I was fortunate enough to snag an Omission ale when Rob Widmer kindly brought some by to the Oregon Brew Crew for our meeting last Thursday and I saved it just for today because it looks like the kind of beer to have after mowing.

Gluten free ales seem  to be all the rage, lately. Can’t for the life of me understand why. Is there really that big of a market for gluten-free beers? I suppose so since Widmer seems to be on the track and I’m told many other people will be following suit, not to mention all the smaller breweries mining this particular vein.

Now how they made this beer is unknown: proprietary secrets, I’m told, at least for now but here’s what I can tell you: it tastes like a lager to me man. The Saaz nose hint, a touch of corn chip flavor at the end, it all adds up to a summertime hot day thirst quencher. I wouldn’t always pick this beer but almost hot days certainly wouldn’t refuse one- hell I might even look for it.

Also if I’m having a beer before noon this is definitely on the list of things to have because it isn’t going to throw me off for a big drunken loop that’s always a good thing.

I can’t quite place it but there is something a little off about its taste, a little strange something. Who knows, maybe it’s because everything is so close? It is almost as if they hit this the right end of the uncanny valley for beers where gluten-free brews taste so close to an actual beer that almost there but they’re still something just a hint off, I just can’t place it. I just know it’s a little different.

Nevertheless I approve of this beer I look forward to further refinements but there might make to the Omission.

Revisiting: Widmer Hefeweizen

The first time I ever had Widmer’s hefe was about twenty years ago in a bar in Spokane called Ichabod’s. I couldn’t believe I was having a beer with lemon on the side; That Just Seemed Wrong. The bar has since burned down, the owner convicted of arson, I believe, just as my notions of What Seems Wrong with a beer have also changed.

Though I still oppose a fruit side, I won’t let that prevent me from enjoying a good beer.

With the move and my current supplies of homebrew rapidly dwindling, I am compelled to purchase beer and so instead of wondering why the gods kill, I instead have decided to use this opportunity to go back, check out the beers that I cut my teeth on and helped introduce me (and many others) to the world of microbrewing.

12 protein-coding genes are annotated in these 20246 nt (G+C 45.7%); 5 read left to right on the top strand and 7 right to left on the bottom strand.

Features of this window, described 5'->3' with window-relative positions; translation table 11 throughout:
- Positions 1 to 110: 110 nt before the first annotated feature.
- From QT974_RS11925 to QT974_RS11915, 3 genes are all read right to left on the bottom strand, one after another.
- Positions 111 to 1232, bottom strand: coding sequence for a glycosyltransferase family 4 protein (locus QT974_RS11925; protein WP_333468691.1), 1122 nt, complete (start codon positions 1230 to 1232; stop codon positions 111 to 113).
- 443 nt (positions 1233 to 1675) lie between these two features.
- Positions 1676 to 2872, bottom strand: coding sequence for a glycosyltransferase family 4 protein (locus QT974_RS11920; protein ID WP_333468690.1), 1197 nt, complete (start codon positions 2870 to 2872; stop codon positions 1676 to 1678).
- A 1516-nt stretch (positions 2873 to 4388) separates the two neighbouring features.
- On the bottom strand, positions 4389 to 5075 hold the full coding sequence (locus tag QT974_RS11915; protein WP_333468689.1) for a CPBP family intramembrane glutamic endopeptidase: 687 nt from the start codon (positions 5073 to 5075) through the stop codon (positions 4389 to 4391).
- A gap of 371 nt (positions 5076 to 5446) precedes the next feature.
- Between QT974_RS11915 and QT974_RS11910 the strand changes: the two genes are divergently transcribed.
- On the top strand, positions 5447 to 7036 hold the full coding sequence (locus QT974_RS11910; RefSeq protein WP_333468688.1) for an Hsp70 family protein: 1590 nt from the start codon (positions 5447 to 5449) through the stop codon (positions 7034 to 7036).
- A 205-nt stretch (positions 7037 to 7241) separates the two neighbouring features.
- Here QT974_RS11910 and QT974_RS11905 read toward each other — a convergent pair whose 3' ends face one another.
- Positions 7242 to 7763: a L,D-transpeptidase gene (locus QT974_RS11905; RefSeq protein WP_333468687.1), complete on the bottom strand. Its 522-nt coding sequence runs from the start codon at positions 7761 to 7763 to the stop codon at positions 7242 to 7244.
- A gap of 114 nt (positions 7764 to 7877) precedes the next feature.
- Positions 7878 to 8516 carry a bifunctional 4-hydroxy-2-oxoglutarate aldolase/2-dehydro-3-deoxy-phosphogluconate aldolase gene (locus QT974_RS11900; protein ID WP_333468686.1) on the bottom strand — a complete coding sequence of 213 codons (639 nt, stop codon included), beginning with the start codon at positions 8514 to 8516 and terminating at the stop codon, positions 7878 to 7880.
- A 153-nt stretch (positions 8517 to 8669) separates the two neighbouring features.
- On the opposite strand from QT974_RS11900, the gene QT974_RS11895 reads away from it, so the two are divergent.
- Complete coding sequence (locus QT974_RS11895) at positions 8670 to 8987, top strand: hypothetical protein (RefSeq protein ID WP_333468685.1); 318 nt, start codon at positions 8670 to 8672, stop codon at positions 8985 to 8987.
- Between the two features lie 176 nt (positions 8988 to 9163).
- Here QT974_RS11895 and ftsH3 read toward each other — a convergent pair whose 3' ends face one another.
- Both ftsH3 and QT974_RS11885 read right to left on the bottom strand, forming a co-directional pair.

Widmer hefeThe nose is faintly skunky, a little like a lager might be. The middle isn’t thin; the wheat presence holds it together for certain and the finish is actually fairly dry, a bit like white wine. I can totally see how this may have been designed to have a lemon added, as the citrus could play off the wheat balance and then mesh with the dry finish.

Still, I can’t quite enjoy this beer. I feel like it ought to be bolder, stand firmer. I shouldn’t think: wow, I get putting a lemon in this beer!

Beer isn’t ice cream-better with additives. Beer is steak: you do it right, you can have it on its own. I guess that hasn’t really changed for me.

Verdict: not something I’ll go back to very often.

Whatever You Say #27

Continuing my sudden theme of dive bars, I went to Lucky’s tonight because I always wanted to. It’s always seemed foreboding and crusty and what reason could I possibly have to walk in there, right? Fortunately for me, this blog is a great excuse.

I have a choice; ask the man what he’s drinking or the woman with the fuschia drink and a wedge of lime in it. I don’t want to be afraid to ask women what they’re drinking but I know that socially, it’s a little bit more loaded to approach women so I’m a bit more cautious about doing so. Plus; fuschia drink with lime wedge. I’m just not up for it tonight. I ask the man, distracted by three television’s worth of basketball (playing the same game) what he’s having and it’s Widmer’s Drop Top.

drop top at Lucky's


Lucky’s is astrange place. There’s a stylized painting on the wall; everything in straight lines and the men and women portrayed in black and white, underneath the caption reads ‘Seating for the Jammin’ Club’. There are no seats there though, just a coatrack. The wall-o-hol is topped with cages for the glasses and bottles inside but those bottles and glasses are empty. There are two wrought iron wine racks mounted on the wall, one of which is topped by a Oakland Raiders baseball helmet.